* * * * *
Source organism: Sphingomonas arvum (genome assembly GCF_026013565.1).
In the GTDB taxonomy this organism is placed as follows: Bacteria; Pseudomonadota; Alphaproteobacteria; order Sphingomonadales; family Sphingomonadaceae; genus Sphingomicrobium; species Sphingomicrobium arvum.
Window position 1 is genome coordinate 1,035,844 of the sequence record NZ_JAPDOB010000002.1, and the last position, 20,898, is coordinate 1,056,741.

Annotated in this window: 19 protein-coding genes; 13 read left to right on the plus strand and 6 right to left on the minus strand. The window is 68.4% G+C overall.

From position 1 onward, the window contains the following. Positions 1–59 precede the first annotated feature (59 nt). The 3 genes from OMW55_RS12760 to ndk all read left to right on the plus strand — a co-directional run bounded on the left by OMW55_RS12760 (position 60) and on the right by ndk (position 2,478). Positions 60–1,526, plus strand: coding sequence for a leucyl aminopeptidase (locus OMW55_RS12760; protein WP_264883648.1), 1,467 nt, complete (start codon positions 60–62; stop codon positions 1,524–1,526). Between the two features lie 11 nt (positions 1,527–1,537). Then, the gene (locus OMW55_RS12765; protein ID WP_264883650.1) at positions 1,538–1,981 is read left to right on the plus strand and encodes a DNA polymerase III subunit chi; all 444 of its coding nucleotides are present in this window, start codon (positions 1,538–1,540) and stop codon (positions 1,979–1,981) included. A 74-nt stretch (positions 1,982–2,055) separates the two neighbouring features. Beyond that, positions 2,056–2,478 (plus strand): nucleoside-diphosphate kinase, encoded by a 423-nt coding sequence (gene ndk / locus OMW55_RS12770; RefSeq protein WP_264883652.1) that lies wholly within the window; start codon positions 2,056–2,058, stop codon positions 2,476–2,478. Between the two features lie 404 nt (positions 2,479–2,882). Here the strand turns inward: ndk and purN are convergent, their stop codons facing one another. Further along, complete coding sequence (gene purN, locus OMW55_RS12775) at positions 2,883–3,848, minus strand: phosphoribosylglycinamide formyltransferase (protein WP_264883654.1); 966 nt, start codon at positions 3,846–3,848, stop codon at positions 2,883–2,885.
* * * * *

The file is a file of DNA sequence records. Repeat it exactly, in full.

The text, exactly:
Source organism: Sphingomonas arvum (genome assembly GCF_026013565.1).
In the GTDB taxonomy this organism is placed as follows: Bacteria; Pseudomonadota; Alphaproteobacteria; order Sphingomonadales; family Sphingomonadaceae; genus Sphingomicrobium; species Sphingomicrobium arvum.
Window position 1 is genome coordinate 1,035,844 of the sequence record NZ_JAPDOB010000002.1, and the last position, 20,898, is coordinate 1,056,741.

Annotated in this window: 19 protein-coding genes; 13 read left to right on the plus strand and 6 right to left on the minus strand. The window is 68.4% G+C overall.

From position 1 onward, the window contains the following. Positions 1–59 precede the first annotated feature (59 nt). The 3 genes from OMW55_RS12760 to ndk all read left to right on the plus strand — a co-directional run bounded on the left by OMW55_RS12760 (position 60) and on the right by ndk (position 2,478). Positions 60–1,526, plus strand: coding sequence for a leucyl aminopeptidase (locus OMW55_RS12760; protein WP_264883648.1), 1,467 nt, complete (start codon positions 60–62; stop codon positions 1,524–1,526). Between the two features lie 11 nt (positions 1,527–1,537). Then, the gene (locus OMW55_RS12765; protein ID WP_264883650.1) at positions 1,538–1,981 is read left to right on the plus strand and encodes a DNA polymerase III subunit chi; all 444 of its coding nucleotides are present in this window, start codon (positions 1,538–1,540) and stop codon (positions 1,979–1,981) included. A 74-nt stretch (positions 1,982–2,055) separates the two neighbouring features. Beyond that, positions 2,056–2,478 (plus strand): nucleoside-diphosphate kinase, encoded by a 423-nt coding sequence (gene ndk / locus OMW55_RS12770; RefSeq protein WP_264883652.1) that lies wholly within the window; start codon positions 2,056–2,058, stop codon positions 2,476–2,478. Between the two features lie 404 nt (positions 2,479–2,882). Here the strand turns inward: ndk and purN are convergent, their stop codons facing one another. Further along, complete coding sequence (gene purN, locus OMW55_RS12775) at positions 2,883–3,848, minus strand: phosphoribosylglycinamide formyltransferase (protein WP_264883654.1); 966 nt, start codon at positions 3,846–3,848, stop codon at positions 2,883–2,885.